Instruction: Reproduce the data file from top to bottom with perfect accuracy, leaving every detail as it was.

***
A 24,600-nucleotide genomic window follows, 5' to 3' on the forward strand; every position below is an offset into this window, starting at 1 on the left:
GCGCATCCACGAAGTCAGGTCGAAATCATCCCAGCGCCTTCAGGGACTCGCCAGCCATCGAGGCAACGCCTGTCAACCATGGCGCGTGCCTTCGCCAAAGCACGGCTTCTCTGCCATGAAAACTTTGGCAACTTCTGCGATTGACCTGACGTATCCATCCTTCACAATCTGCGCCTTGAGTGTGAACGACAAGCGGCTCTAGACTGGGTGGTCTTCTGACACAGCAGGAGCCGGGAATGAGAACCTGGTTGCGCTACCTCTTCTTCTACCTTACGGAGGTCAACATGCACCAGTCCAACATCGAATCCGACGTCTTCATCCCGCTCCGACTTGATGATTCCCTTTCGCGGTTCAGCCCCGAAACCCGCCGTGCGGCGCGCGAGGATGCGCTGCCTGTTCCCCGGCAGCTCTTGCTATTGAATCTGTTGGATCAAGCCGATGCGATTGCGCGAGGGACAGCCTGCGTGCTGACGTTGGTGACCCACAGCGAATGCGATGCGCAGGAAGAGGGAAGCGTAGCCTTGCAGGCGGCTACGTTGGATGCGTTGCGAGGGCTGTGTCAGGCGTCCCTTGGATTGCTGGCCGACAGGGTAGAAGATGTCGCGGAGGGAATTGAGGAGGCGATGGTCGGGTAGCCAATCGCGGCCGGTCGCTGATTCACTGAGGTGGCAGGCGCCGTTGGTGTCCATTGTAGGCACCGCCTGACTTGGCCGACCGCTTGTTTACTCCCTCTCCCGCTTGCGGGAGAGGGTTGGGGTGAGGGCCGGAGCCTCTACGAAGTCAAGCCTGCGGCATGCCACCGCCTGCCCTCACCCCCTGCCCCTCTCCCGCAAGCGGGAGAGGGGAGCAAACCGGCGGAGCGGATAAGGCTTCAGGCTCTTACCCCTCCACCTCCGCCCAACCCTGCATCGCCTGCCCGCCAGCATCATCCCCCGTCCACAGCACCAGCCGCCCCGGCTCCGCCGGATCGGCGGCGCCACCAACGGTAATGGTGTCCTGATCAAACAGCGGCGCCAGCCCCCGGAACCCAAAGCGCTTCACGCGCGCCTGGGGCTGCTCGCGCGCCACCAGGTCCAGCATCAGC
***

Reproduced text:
A 24,600-nucleotide genomic window follows, 5' to 3' on the forward strand; every position below is an offset into this window, starting at 1 on the left:
GCGCATCCACGAAGTCAGGTCGAAATCATCCCAGCGCCTTCAGGGACTCGCCAGCCATCGAGGCAACGCCTGTCAACCATGGCGCGTGCCTTCGCCAAAGCACGGCTTCTCTGCCATGAAAACTTTGGCAACTTCTGCGATTGACCTGACGTATCCATCCTTCACAATCTGCGCCTTGAGTGTGAACGACAAGCGGCTCTAGACTGGGTGGTCTTCTGACACAGCAGGAGCCGGGAATGAGAACCTGGTTGCGCTACCTCTTCTTCTACCTTACGGAGGTCAACATGCACCAGTCCAACATCGAATCCGACGTCTTCATCCCGCTCCGACTTGATGATTCCCTTTCGCGGTTCAGCCCCGAAACCCGCCGTGCGGCGCGCGAGGATGCGCTGCCTGTTCCCCGGCAGCTCTTGCTATTGAATCTGTTGGATCAAGCCGATGCGATTGCGCGAGGGACAGCCTGCGTGCTGACGTTGGTGACCCACAGCGAATGCGATGCGCAGGAAGAGGGAAGCGTAGCCTTGCAGGCGGCTACGTTGGATGCGTTGCGAGGGCTGTGTCAGGCGTCCCTTGGATTGCTGGCCGACAGGGTAGAAGATGTCGCGGAGGGAATTGAGGAGGCGATGGTCGGGTAGCCAATCGCGGCCGGTCGCTGATTCACTGAGGTGGCAGGCGCCGTTGGTGTCCATTGTAGGCACCGCCTGACTTGGCCGACCGCTTGTTTACTCCCTCTCCCGCTTGCGGGAGAGGGTTGGGGTGAGGGCCGGAGCCTCTACGAAGTCAAGCCTGCGGCATGCCACCGCCTGCCCTCACCCCCTGCCCCTCTCCCGCAAGCGGGAGAGGGGAGCAAACCGGCGGAGCGGATAAGGCTTCAGGCTCTTACCCCTCCACCTCCGCCCAACCCTGCATCGCCTGCCCGCCAGCATCATCCCCCGTCCACAGCACCAGCCGCCCCGGCTCCGCCGGATCGGCGGCGCCACCAACGGTAATGGTGTCCTGATCAAACAGCGGCGCCAGCCCCCGGAACCCAAAGCGCTTCACGCGCGCCTGGGGCTGCTCGCGCGCCACCAGGTCCAGCATCAGC